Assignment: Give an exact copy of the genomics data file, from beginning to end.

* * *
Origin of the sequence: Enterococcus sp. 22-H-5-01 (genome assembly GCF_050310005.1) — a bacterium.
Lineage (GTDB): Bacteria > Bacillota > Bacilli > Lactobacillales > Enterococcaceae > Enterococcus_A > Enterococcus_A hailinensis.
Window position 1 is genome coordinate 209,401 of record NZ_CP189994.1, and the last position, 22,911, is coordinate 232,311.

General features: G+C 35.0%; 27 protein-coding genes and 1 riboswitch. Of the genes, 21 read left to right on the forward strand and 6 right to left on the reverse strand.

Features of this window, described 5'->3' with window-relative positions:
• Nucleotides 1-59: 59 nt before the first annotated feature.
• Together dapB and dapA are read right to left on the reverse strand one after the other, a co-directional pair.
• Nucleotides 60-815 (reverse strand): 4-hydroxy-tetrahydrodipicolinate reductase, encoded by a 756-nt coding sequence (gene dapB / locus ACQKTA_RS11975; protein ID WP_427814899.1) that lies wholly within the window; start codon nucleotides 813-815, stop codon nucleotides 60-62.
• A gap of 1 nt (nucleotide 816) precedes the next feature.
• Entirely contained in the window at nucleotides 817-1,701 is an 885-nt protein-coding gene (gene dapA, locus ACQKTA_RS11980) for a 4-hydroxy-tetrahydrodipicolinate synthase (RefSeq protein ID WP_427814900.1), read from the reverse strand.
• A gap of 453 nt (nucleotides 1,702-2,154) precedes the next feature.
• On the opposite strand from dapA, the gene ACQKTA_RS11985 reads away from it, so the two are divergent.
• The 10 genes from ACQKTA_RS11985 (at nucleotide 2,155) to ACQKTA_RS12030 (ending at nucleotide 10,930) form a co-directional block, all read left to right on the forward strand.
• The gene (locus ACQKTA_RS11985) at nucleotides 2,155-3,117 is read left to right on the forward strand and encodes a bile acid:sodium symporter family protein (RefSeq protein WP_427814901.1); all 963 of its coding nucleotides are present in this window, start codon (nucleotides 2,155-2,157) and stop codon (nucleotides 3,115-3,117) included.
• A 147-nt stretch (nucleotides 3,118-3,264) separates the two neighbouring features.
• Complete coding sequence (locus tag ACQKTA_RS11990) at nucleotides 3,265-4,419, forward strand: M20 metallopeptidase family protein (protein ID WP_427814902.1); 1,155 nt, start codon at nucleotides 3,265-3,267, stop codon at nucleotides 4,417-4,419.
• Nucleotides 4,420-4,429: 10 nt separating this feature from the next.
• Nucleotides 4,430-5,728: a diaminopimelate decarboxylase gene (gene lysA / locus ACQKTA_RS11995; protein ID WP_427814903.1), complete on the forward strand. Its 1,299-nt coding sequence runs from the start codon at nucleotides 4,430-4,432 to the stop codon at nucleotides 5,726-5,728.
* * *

Origin of the sequence: Enterococcus sp. 22-H-5-01 (genome assembly GCF_050310005.1) — a bacterium.
Lineage (GTDB): Bacteria > Bacillota > Bacilli > Lactobacillales > Enterococcaceae > Enterococcus_A > Enterococcus_A hailinensis.
Window position 1 is genome coordinate 209,401 of record NZ_CP189994.1, and the last position, 22,911, is coordinate 232,311.

General features: G+C 35.0%; 27 protein-coding genes and 1 riboswitch. Of the genes, 21 read left to right on the forward strand and 6 right to left on the reverse strand.

Features of this window, described 5'->3' with window-relative positions:
• Nucleotides 1-59: 59 nt before the first annotated feature.
• Together dapB and dapA are read right to left on the reverse strand one after the other, a co-directional pair.
• Nucleotides 60-815 (reverse strand): 4-hydroxy-tetrahydrodipicolinate reductase, encoded by a 756-nt coding sequence (gene dapB / locus ACQKTA_RS11975; protein ID WP_427814899.1) that lies wholly within the window; start codon nucleotides 813-815, stop codon nucleotides 60-62.
• A gap of 1 nt (nucleotide 816) precedes the next feature.
• Entirely contained in the window at nucleotides 817-1,701 is an 885-nt protein-coding gene (gene dapA, locus ACQKTA_RS11980) for a 4-hydroxy-tetrahydrodipicolinate synthase (RefSeq protein ID WP_427814900.1), read from the reverse strand.
• A gap of 453 nt (nucleotides 1,702-2,154) precedes the next feature.
• On the opposite strand from dapA, the gene ACQKTA_RS11985 reads away from it, so the two are divergent.
• The 10 genes from ACQKTA_RS11985 (at nucleotide 2,155) to ACQKTA_RS12030 (ending at nucleotide 10,930) form a co-directional block, all read left to right on the forward strand.
• The gene (locus ACQKTA_RS11985) at nucleotides 2,155-3,117 is read left to right on the forward strand and encodes a bile acid:sodium symporter family protein (RefSeq protein WP_427814901.1); all 963 of its coding nucleotides are present in this window, start codon (nucleotides 2,155-2,157) and stop codon (nucleotides 3,115-3,117) included.
• A 147-nt stretch (nucleotides 3,118-3,264) separates the two neighbouring features.
• Complete coding sequence (locus tag ACQKTA_RS11990) at nucleotides 3,265-4,419, forward strand: M20 metallopeptidase family protein (protein ID WP_427814902.1); 1,155 nt, start codon at nucleotides 3,265-3,267, stop codon at nucleotides 4,417-4,419.
• Nucleotides 4,420-4,429: 10 nt separating this feature from the next.
• Nucleotides 4,430-5,728: a diaminopimelate decarboxylase gene (gene lysA / locus ACQKTA_RS11995; protein ID WP_427814903.1), complete on the forward strand. Its 1,299-nt coding sequence runs from the start codon at nucleotides 4,430-4,432 to the stop codon at nucleotides 5,726-5,728.